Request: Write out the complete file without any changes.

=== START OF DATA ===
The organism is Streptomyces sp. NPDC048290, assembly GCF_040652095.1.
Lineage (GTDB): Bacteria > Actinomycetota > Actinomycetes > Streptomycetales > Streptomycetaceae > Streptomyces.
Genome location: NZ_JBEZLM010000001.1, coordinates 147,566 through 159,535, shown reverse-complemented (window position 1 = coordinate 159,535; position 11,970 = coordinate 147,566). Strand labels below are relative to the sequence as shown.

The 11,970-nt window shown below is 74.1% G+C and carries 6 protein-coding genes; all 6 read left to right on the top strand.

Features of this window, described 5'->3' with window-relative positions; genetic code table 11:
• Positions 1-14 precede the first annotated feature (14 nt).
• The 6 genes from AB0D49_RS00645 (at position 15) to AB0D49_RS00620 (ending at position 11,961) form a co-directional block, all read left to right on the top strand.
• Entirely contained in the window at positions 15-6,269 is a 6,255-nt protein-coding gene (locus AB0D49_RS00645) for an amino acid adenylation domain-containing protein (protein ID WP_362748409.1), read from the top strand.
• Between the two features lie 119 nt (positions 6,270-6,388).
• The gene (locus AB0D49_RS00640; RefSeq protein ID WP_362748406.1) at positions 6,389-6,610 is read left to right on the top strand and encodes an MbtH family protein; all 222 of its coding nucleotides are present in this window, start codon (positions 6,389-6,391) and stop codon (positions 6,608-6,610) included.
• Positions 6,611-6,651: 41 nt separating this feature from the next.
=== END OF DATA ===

The organism is Streptomyces sp. NPDC048290, assembly GCF_040652095.1.
Lineage (GTDB): Bacteria > Actinomycetota > Actinomycetes > Streptomycetales > Streptomycetaceae > Streptomyces.
Genome location: NZ_JBEZLM010000001.1, coordinates 147,566 through 159,535, shown reverse-complemented (window position 1 = coordinate 159,535; position 11,970 = coordinate 147,566). Strand labels below are relative to the sequence as shown.

The 11,970-nt window shown below is 74.1% G+C and carries 6 protein-coding genes; all 6 read left to right on the top strand.

Features of this window, described 5'->3' with window-relative positions; genetic code table 11:
• Positions 1-14 precede the first annotated feature (14 nt).
• The 6 genes from AB0D49_RS00645 (at position 15) to AB0D49_RS00620 (ending at position 11,961) form a co-directional block, all read left to right on the top strand.
• Entirely contained in the window at positions 15-6,269 is a 6,255-nt protein-coding gene (locus AB0D49_RS00645) for an amino acid adenylation domain-containing protein (protein ID WP_362748409.1), read from the top strand.
• Between the two features lie 119 nt (positions 6,270-6,388).
• The gene (locus AB0D49_RS00640; RefSeq protein ID WP_362748406.1) at positions 6,389-6,610 is read left to right on the top strand and encodes an MbtH family protein; all 222 of its coding nucleotides are present in this window, start codon (positions 6,389-6,391) and stop codon (positions 6,608-6,610) included.
• Positions 6,611-6,651: 41 nt separating this feature from the next.